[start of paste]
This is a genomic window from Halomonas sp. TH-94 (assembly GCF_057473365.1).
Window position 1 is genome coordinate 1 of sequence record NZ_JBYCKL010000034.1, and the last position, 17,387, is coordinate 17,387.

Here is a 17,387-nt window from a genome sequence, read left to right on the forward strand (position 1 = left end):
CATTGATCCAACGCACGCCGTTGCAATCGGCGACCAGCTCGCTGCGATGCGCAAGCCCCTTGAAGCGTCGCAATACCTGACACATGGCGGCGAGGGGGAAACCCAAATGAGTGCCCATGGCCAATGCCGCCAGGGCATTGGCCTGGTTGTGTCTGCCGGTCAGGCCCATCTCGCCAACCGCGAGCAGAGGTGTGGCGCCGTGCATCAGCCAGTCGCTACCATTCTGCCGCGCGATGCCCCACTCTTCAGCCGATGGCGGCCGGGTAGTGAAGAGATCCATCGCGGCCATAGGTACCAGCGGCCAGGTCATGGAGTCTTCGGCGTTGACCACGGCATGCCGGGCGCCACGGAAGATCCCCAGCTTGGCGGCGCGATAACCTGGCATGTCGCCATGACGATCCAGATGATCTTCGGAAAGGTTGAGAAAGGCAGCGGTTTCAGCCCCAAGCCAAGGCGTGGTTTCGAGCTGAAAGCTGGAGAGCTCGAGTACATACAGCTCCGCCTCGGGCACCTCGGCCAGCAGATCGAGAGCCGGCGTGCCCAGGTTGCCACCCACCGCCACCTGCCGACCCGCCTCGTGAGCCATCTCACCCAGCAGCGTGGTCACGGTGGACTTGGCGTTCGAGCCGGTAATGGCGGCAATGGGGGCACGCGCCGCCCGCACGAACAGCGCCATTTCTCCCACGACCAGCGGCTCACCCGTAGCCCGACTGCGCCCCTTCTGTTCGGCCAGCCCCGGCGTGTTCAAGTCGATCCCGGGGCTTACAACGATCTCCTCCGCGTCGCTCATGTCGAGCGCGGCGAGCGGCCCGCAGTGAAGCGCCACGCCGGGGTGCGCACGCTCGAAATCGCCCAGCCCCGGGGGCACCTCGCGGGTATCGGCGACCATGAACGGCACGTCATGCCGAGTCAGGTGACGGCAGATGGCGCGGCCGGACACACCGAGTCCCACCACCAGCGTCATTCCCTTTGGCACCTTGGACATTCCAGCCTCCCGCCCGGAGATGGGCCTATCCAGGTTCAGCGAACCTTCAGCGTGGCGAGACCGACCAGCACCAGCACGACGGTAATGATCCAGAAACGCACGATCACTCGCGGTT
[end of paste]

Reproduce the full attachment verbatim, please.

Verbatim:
This is a genomic window from Halomonas sp. TH-94 (assembly GCF_057473365.1).
Window position 1 is genome coordinate 1 of sequence record NZ_JBYCKL010000034.1, and the last position, 17,387, is coordinate 17,387.

Here is a 17,387-nt window from a genome sequence, read left to right on the forward strand (position 1 = left end):
CATTGATCCAACGCACGCCGTTGCAATCGGCGACCAGCTCGCTGCGATGCGCAAGCCCCTTGAAGCGTCGCAATACCTGACACATGGCGGCGAGGGGGAAACCCAAATGAGTGCCCATGGCCAATGCCGCCAGGGCATTGGCCTGGTTGTGTCTGCCGGTCAGGCCCATCTCGCCAACCGCGAGCAGAGGTGTGGCGCCGTGCATCAGCCAGTCGCTACCATTCTGCCGCGCGATGCCCCACTCTTCAGCCGATGGCGGCCGGGTAGTGAAGAGATCCATCGCGGCCATAGGTACCAGCGGCCAGGTCATGGAGTCTTCGGCGTTGACCACGGCATGCCGGGCGCCACGGAAGATCCCCAGCTTGGCGGCGCGATAACCTGGCATGTCGCCATGACGATCCAGATGATCTTCGGAAAGGTTGAGAAAGGCAGCGGTTTCAGCCCCAAGCCAAGGCGTGGTTTCGAGCTGAAAGCTGGAGAGCTCGAGTACATACAGCTCCGCCTCGGGCACCTCGGCCAGCAGATCGAGAGCCGGCGTGCCCAGGTTGCCACCCACCGCCACCTGCCGACCCGCCTCGTGAGCCATCTCACCCAGCAGCGTGGTCACGGTGGACTTGGCGTTCGAGCCGGTAATGGCGGCAATGGGGGCACGCGCCGCCCGCACGAACAGCGCCATTTCTCCCACGACCAGCGGCTCACCCGTAGCCCGACTGCGCCCCTTCTGTTCGGCCAGCCCCGGCGTGTTCAAGTCGATCCCGGGGCTTACAACGATCTCCTCCGCGTCGCTCATGTCGAGCGCGGCGAGCGGCCCGCAGTGAAGCGCCACGCCGGGGTGCGCACGCTCGAAATCGCCCAGCCCCGGGGGCACCTCGCGGGTATCGGCGACCATGAACGGCACGTCATGCCGAGTCAGGTGACGGCAGATGGCGCGGCCGGACACACCGAGTCCCACCACCAGCGTCATTCCCTTTGGCACCTTGGACATTCCAGCCTCCCGCCCGGAGATGGGCCTATCCAGGTTCAGCGAACCTTCAGCGTGGCGAGACCGACCAGCACCAGCACGACGGTAATGATCCAGAAACGCACGATCACTCGCGGTT